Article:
The second phase of consultation on the plans for Edmonton runs from 18 May until 30 June.

Pinkham Way Alliance comments on North London Waste Authority plans for a new incinerator at Edmonton

January 2015

Pinkham Way Alliance is pleased to have the opportunity to comment on the North London Waste Authority’s future plans for the Edmonton site. We would appreciate your answers to the specific questions that we have asked (in bold italics).

Strategic issues

You fall back on the North London Joint Waste Strategy as underpinning your proposals. However, the NLJWS expires in 2020, whereas your proposed ERF plant will not be built till some years later, and your proposal anticipates three decades ahead and beyond. Therefore

How is the Authority’s proposal consistent with any up-to-date strategy agreed by the North London authorities?

The Waste Hierarchy is central to the waste policies of the EU, the Mayor of London, the NLWS and the evolving North London Waste Plan, with a recycling target of 50% by the year 2020. Yet your proposal assumes that the North London authorities will not achieve a recycling level beyond 35-40% even by year 2051, and it is silent on the anticipated impact of higher-level waste management methods in the hierarchy - waste prevention and re-use – on the forecasts for residual waste.

How is the scale and timing of your proposal consistent with the Waste Hierarchy aspirations to which you and the North London Councils are committed?

The quantities of waste managed in your proposal exceed North London’s apportionment, which is the amount agreed on a London-wide basis by the Mayor of London, taking into account the quantities of waste produced and manageable by all the London authorities.

What is the benefit for North London’s inhabitants in managing more waste than is necessary in North London?

Eunomia’s reservations on data

Eunomia’s caveats on data reliability could not have been stronger. ‘Best available data’ is exactly what it says it is; ‘best’, as the Authority knows, is relative, it is not an indication of fitness for purpose. We are surprised, therefore, at the lack of flexibility in the Authority’s capacity decision on for the new EfW facility.

Why has the Authority not attempted to mitigate the admitted inadequacy and fragility of ‘best available data’, at least to some extent, by a flexible, incremental approach rather than a decision to build maximum capacity near the beginning of the period?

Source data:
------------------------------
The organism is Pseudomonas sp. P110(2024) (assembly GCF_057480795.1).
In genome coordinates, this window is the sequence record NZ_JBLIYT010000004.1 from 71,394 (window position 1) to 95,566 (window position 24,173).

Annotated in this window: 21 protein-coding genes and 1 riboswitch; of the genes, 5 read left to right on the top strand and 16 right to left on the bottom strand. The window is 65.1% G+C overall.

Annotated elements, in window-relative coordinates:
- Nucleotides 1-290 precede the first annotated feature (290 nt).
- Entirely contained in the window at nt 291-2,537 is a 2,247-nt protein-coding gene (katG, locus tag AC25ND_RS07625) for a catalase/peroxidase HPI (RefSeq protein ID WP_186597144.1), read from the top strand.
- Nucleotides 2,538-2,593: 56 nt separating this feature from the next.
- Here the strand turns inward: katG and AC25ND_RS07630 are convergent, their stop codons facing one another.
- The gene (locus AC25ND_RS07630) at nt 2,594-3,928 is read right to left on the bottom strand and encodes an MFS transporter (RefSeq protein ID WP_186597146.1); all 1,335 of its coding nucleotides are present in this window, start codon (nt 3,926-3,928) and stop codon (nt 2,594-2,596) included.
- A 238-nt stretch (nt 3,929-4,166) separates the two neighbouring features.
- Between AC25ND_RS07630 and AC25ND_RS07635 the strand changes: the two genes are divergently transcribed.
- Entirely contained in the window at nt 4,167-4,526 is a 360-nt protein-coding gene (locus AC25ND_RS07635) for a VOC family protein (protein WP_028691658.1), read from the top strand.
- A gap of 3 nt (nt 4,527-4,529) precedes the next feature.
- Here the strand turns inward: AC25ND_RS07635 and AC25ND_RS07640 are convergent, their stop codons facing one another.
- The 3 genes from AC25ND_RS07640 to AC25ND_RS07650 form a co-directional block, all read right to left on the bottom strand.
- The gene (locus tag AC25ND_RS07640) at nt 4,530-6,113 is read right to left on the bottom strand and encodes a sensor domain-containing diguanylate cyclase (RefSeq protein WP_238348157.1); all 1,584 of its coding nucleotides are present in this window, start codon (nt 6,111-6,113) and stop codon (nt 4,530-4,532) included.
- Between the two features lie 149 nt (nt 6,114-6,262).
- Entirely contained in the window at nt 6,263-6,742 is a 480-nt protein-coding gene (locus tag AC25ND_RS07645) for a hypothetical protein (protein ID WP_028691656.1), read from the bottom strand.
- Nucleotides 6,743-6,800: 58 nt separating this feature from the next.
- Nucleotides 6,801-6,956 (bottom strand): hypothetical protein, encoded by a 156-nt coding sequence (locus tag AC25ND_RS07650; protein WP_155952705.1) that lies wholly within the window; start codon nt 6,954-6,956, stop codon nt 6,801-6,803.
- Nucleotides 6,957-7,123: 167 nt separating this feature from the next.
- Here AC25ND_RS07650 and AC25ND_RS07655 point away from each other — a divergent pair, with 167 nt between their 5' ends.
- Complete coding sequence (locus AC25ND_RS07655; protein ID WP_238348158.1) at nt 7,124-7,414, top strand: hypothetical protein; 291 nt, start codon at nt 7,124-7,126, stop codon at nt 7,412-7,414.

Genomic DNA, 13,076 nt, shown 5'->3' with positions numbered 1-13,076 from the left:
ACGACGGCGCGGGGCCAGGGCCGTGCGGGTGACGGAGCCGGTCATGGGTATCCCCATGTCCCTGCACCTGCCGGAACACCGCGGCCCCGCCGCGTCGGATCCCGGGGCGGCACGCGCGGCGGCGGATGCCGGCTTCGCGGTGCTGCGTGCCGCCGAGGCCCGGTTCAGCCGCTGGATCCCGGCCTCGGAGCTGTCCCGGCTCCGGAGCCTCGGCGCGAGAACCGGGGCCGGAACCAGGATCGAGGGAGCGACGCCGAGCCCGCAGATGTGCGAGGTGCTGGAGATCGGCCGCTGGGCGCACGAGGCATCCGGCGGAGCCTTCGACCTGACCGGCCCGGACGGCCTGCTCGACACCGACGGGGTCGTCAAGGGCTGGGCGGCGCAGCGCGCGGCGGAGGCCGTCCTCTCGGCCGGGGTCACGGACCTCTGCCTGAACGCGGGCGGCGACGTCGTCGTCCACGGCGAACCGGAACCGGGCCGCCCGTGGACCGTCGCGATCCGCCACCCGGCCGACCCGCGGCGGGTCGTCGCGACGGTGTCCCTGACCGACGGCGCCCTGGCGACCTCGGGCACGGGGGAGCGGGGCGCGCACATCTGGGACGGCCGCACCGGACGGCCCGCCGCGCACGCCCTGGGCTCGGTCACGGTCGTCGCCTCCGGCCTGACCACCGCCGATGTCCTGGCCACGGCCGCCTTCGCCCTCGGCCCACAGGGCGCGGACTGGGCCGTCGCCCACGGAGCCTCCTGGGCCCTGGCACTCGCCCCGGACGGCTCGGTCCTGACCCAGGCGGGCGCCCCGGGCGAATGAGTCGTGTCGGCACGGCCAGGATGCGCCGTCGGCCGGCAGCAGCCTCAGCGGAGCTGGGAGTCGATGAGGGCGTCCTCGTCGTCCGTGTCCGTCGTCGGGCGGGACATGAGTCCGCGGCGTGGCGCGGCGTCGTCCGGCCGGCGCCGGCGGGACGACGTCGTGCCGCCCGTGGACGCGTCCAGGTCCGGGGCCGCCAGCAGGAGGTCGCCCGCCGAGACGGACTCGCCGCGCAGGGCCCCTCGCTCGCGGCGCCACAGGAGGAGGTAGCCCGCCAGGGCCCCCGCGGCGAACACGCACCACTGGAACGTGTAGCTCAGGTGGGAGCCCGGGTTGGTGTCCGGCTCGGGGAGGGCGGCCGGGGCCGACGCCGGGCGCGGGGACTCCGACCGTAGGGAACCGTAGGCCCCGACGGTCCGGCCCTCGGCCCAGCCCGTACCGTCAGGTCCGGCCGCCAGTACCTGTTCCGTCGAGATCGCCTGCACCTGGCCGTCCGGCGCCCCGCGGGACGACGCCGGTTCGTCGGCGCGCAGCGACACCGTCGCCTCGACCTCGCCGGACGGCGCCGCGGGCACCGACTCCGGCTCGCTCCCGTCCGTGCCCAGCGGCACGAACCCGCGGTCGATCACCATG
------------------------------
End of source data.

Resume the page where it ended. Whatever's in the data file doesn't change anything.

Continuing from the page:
Operating capacity/forecast arisings/recycling rate

We are concerned that the operating capacity of 700,000 tpa, when compared with the forecast arisings for 2051, indicates a recycling rate only a few per cent above the present NLWA figure of c 32%. This present figure is anyway well below some comparable WDAs (Gtr Manchester at 38.25% is but one example), and should be addressed urgently if there is not to be a substantial shortfall in NLJWS aims of 50% by 2020. The plan actually gives the impression that the Authority has given up on any effort to meet these, either by 2020 or in the future.

In the light of this apparent conflict, what is the Authority’s attitude to the 50% recycling target? Where does the target sit in the Authority’s list of priorities?

What financial or strategic assessment has been made of the implications of the central or the high estimates of recycling on the plant’s operation?

Capacity compared with N London apportionment

At its proposed 700k tpa capacity, the new plant would be capable of processing above 100% of the 2036 HHLD Apportionment, and an even higher percentage in earlier years.

London Boroughs have been set an Apportionment target based on regional need and their perceived ability to support the all London target. NLWA operates a pooled Apportionment for seven Boroughs within this total.

There is considerable difference between following the requirements of the Apportionment of the London Plan and seeking sub-Regional self-sufficiency in waste.

Has a strategic or financial assessment been made of the apparent acceptance that sub-regional self-sufficiency is the better route?

Consequences of future shortfall in N London arisings

It is evident from the forecasts that a shortfall in feedstock from N London is possible, especially if the Authority and the Councils approach the 50% recycling target. We assume then that the Authority may be positioning itself as provider of treatment services to third parties. However, anecdotal evidence indicates that the cost of exporting waste to Europe, for instance to Holland, is significantly lower than the cost of local treatment

What evidence does the Authority have of a reliable supply of third party waste of the required quality in the event of a shortfall from the sub-region?